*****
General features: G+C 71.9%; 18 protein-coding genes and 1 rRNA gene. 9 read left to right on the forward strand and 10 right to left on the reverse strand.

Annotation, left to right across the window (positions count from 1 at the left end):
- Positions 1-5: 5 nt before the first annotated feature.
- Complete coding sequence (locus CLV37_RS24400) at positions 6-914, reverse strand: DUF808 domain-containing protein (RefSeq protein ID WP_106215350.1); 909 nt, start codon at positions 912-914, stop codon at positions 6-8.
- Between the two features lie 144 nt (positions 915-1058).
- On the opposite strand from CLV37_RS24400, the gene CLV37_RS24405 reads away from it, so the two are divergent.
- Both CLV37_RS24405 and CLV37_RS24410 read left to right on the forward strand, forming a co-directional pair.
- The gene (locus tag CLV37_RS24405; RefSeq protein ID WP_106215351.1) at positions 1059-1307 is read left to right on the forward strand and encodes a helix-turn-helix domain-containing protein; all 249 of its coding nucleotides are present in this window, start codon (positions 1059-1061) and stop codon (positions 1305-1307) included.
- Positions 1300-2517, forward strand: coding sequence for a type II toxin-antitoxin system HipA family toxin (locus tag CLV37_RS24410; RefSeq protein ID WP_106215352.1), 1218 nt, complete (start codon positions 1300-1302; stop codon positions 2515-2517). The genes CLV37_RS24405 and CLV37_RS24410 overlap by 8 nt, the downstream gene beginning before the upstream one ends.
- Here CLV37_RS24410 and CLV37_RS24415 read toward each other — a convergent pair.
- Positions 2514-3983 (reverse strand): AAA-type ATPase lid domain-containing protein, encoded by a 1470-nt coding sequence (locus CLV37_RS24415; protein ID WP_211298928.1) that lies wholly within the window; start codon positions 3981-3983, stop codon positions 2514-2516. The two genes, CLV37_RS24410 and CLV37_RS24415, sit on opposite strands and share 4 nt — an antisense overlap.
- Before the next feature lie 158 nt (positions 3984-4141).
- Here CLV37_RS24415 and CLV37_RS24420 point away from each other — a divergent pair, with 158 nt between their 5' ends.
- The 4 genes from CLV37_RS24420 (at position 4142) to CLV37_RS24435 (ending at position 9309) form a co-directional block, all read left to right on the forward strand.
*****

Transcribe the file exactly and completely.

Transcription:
General features: G+C 71.9%; 18 protein-coding genes and 1 rRNA gene. 9 read left to right on the forward strand and 10 right to left on the reverse strand.

Annotation, left to right across the window (positions count from 1 at the left end):
- Positions 1-5: 5 nt before the first annotated feature.
- Complete coding sequence (locus CLV37_RS24400) at positions 6-914, reverse strand: DUF808 domain-containing protein (RefSeq protein ID WP_106215350.1); 909 nt, start codon at positions 912-914, stop codon at positions 6-8.
- Between the two features lie 144 nt (positions 915-1058).
- On the opposite strand from CLV37_RS24400, the gene CLV37_RS24405 reads away from it, so the two are divergent.
- Both CLV37_RS24405 and CLV37_RS24410 read left to right on the forward strand, forming a co-directional pair.
- The gene (locus tag CLV37_RS24405; RefSeq protein ID WP_106215351.1) at positions 1059-1307 is read left to right on the forward strand and encodes a helix-turn-helix domain-containing protein; all 249 of its coding nucleotides are present in this window, start codon (positions 1059-1061) and stop codon (positions 1305-1307) included.
- Positions 1300-2517, forward strand: coding sequence for a type II toxin-antitoxin system HipA family toxin (locus tag CLV37_RS24410; RefSeq protein ID WP_106215352.1), 1218 nt, complete (start codon positions 1300-1302; stop codon positions 2515-2517). The genes CLV37_RS24405 and CLV37_RS24410 overlap by 8 nt, the downstream gene beginning before the upstream one ends.
- Here CLV37_RS24410 and CLV37_RS24415 read toward each other — a convergent pair.
- Positions 2514-3983 (reverse strand): AAA-type ATPase lid domain-containing protein, encoded by a 1470-nt coding sequence (locus CLV37_RS24415; protein ID WP_211298928.1) that lies wholly within the window; start codon positions 3981-3983, stop codon positions 2514-2516. The two genes, CLV37_RS24410 and CLV37_RS24415, sit on opposite strands and share 4 nt — an antisense overlap.
- Before the next feature lie 158 nt (positions 3984-4141).
- Here CLV37_RS24415 and CLV37_RS24420 point away from each other — a divergent pair, with 158 nt between their 5' ends.
- The 4 genes from CLV37_RS24420 (at position 4142) to CLV37_RS24435 (ending at position 9309) form a co-directional block, all read left to right on the forward strand.